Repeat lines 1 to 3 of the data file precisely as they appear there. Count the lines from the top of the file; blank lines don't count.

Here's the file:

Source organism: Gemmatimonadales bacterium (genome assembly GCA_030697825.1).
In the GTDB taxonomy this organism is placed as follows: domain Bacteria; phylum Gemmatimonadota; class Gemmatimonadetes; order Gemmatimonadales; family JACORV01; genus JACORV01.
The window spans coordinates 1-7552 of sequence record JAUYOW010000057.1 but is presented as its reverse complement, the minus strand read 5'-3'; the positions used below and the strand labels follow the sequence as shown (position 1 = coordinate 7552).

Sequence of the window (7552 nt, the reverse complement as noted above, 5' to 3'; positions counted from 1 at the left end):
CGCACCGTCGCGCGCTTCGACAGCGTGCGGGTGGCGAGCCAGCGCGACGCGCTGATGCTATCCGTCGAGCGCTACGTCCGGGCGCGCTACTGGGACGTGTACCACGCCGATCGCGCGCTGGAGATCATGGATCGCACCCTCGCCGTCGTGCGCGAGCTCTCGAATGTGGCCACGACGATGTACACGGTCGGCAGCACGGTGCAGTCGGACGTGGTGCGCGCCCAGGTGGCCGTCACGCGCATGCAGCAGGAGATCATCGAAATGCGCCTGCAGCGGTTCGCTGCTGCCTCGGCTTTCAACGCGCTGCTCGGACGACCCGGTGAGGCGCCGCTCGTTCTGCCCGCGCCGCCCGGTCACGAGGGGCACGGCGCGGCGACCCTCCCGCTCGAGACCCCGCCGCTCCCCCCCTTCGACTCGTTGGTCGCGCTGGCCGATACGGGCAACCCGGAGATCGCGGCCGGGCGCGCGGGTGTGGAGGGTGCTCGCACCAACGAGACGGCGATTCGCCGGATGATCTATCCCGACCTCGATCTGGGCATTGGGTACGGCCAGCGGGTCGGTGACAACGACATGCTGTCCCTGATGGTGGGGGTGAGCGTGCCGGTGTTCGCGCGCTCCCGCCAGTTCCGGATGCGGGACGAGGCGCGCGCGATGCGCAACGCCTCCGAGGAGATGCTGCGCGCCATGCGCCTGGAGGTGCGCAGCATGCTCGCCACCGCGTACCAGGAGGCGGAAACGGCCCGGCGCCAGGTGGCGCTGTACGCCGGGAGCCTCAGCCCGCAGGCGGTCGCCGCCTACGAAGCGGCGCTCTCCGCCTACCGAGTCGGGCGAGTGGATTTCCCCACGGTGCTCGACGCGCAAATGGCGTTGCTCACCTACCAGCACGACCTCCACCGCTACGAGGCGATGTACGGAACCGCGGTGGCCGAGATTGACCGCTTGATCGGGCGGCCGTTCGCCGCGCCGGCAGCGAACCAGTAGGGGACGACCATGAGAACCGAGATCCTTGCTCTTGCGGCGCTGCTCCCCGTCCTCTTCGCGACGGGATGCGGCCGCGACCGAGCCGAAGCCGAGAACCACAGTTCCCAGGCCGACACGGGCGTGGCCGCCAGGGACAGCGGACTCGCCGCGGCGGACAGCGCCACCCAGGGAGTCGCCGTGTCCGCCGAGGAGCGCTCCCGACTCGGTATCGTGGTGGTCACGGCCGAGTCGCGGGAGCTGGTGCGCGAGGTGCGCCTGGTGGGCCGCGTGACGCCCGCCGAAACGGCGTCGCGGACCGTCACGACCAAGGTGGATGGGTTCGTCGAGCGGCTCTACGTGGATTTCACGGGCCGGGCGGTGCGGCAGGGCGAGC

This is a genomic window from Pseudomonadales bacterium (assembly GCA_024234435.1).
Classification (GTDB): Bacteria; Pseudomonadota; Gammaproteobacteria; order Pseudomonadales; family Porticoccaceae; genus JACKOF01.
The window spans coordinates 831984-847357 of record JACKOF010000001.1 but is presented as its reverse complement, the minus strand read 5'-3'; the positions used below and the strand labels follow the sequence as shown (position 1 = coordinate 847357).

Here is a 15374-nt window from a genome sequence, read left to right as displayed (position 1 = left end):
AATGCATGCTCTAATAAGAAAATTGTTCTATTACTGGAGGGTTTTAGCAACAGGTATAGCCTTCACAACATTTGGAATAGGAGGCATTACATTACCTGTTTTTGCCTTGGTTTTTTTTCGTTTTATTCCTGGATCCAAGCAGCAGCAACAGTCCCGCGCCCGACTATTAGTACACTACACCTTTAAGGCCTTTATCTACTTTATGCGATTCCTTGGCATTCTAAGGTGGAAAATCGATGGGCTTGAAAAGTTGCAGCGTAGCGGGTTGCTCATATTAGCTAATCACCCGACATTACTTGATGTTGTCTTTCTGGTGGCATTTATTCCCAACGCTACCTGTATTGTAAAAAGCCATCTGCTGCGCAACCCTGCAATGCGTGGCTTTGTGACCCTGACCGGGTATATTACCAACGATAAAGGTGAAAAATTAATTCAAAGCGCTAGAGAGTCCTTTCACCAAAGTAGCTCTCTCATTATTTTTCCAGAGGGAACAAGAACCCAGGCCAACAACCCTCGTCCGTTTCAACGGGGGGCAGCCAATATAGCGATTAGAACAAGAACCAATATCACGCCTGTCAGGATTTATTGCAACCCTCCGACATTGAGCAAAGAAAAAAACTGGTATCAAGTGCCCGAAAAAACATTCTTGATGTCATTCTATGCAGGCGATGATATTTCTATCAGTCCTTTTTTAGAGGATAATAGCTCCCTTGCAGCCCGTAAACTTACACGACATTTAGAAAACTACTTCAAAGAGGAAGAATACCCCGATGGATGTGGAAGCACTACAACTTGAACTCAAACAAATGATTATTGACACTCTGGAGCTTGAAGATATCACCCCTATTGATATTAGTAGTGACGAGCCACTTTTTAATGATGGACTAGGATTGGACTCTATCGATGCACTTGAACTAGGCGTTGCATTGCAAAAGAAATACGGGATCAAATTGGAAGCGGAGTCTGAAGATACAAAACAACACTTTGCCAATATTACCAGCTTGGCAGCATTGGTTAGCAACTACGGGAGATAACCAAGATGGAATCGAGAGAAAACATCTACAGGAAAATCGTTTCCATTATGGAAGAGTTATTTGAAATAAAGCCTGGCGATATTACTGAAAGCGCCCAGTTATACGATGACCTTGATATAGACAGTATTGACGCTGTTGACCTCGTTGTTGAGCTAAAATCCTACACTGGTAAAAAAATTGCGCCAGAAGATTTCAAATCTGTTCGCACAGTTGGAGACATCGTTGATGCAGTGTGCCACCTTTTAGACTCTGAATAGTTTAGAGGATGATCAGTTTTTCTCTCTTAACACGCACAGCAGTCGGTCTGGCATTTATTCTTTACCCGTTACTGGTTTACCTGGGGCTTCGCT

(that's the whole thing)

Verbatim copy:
Source organism: Gemmatimonadales bacterium (genome assembly GCA_030697825.1).
In the GTDB taxonomy this organism is placed as follows: domain Bacteria; phylum Gemmatimonadota; class Gemmatimonadetes; order Gemmatimonadales; family JACORV01; genus JACORV01.
The window spans coordinates 1-7552 of sequence record JAUYOW010000057.1 but is presented as its reverse complement, the minus strand read 5'-3'; the positions used below and the strand labels follow the sequence as shown (position 1 = coordinate 7552).